Second, I reconnected with friends, mostly on golf courses. Third, I met with startups and founders in Birmingham to share my experiences. Finally, I was able to avoid airports for the most part, which was a nice change of pace.

How are you involved in Birmingham? Are you involved in non-profits or community programs?

Beginning in January 2019, I am the volunteer Chair of the Board of Directors of the Community Foundation of Greater Birmingham. I’m also on the board of directors for TechBirmingham, the YMCA of Greater Birmingham, and the Birmingham Venture Club.

What vision do you hold for a better Birmingham? How do you hope your new role as Chair of the Board of Directors of the Community Foundation of Greater Birmingham will help support that vision?

I’ve long believed Birmingham has great potential and plenty of inherent competitive advantages. However, we often don’t live up to that potential. I hope the Community Foundation continues to act as one of the leading conveners within the greater Birmingham metro area to uncover diverse perspectives, encourage cooperation and effect positive change for all.

What’s your favorite food in Birmingham?

I love to eat and fortunately Birmingham has a fantastic restaurant scene. It’s hard to narrow it down, but some of my favorites are: Gianmarcos in Homewood, Ovenbird in Pepper Place, and El Barrio on 2nd Ave N.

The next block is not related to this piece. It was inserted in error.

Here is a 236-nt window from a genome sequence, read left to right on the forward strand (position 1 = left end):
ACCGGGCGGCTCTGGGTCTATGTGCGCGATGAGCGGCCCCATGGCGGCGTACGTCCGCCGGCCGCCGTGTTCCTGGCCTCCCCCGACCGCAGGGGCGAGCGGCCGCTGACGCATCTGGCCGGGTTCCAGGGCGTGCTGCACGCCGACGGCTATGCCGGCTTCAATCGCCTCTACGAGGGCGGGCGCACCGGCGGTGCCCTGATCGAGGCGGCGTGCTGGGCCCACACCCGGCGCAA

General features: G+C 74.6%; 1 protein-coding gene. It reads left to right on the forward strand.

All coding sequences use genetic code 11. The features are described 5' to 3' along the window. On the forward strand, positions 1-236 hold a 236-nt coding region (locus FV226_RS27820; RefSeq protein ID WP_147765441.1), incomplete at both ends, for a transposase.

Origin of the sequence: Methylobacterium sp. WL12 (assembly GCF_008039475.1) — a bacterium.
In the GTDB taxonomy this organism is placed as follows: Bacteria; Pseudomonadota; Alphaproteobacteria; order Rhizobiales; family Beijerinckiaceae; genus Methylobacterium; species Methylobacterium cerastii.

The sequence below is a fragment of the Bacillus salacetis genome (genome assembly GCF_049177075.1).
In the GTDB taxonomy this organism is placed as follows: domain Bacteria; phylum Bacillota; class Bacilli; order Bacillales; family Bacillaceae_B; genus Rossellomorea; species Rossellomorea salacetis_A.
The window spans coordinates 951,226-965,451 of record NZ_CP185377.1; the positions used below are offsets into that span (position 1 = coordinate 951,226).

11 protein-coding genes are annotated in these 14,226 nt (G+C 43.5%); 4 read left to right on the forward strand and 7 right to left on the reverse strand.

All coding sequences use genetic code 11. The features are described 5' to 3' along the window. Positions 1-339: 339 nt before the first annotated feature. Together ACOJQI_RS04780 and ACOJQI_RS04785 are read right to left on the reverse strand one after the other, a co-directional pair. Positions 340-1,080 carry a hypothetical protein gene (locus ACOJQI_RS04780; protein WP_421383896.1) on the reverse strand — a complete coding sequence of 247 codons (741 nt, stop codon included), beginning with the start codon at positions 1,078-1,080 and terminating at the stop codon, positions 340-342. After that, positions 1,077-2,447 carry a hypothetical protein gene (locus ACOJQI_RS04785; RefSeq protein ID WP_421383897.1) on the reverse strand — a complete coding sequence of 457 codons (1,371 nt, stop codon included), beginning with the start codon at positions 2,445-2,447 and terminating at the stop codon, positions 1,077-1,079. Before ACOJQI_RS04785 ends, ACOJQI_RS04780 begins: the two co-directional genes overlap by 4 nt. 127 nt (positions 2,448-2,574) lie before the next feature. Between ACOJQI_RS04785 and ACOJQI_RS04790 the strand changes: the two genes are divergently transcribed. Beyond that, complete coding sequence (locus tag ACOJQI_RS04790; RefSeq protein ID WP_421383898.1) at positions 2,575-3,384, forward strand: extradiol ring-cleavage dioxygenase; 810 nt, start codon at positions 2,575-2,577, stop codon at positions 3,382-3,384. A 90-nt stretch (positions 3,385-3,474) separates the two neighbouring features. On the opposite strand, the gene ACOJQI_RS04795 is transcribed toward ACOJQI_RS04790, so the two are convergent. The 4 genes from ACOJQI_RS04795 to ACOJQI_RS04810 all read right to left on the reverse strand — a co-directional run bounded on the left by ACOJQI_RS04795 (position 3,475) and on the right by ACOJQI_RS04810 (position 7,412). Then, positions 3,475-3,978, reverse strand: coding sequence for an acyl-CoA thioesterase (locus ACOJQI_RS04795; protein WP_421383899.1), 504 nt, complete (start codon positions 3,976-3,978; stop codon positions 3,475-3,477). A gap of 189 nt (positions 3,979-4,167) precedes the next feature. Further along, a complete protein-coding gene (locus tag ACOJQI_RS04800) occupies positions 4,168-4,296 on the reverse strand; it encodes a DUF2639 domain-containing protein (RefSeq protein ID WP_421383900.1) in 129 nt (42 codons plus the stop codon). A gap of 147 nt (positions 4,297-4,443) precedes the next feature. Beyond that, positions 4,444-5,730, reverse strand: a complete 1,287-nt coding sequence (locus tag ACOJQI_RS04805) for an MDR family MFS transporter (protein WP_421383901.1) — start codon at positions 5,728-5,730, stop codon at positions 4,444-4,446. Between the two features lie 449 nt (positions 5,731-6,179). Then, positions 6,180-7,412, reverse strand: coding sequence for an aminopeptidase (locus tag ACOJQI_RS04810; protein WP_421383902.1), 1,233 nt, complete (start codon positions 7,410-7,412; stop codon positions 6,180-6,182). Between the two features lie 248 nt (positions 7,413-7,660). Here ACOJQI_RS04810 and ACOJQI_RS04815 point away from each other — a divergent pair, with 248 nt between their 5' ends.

What’s your favorite beer in Birmingham?

For beer, I’d say Good People. As one of the originals in town and with their taproom in the heart of the Parkside District, they feel like the official beer of Birmingham. Plus, their co-founder, Michael Sellers, is an old friend, so he’d kill me if I didn’t say Good People.

What are your favorite hobbies?

In my 4-month temporary retirement, I had the opportunity to get reacquainted with golf, which is certainly one of my favorite hobbies. However, my absolute favorite is traveling to new and unusual places with my family.

With your very successful career building Daxko, you surely have many choices for where to start your next venture.  Why have you decided to build Biso Collective in Birmingham?

My wife and I decided to move back to Alabama 17 years ago with the intent of raising our kids here. In the process, Birmingham has become our home, and we love it here. So from a personal perspective, we had no interest in moving. Additionally, I believe our city has great potential, and I’d like this new company to have an impact on us living up to that potential.

Sharron Swain
Sharron Swain

Writer, Interviewer + Adventurer | Telling stories to make a difference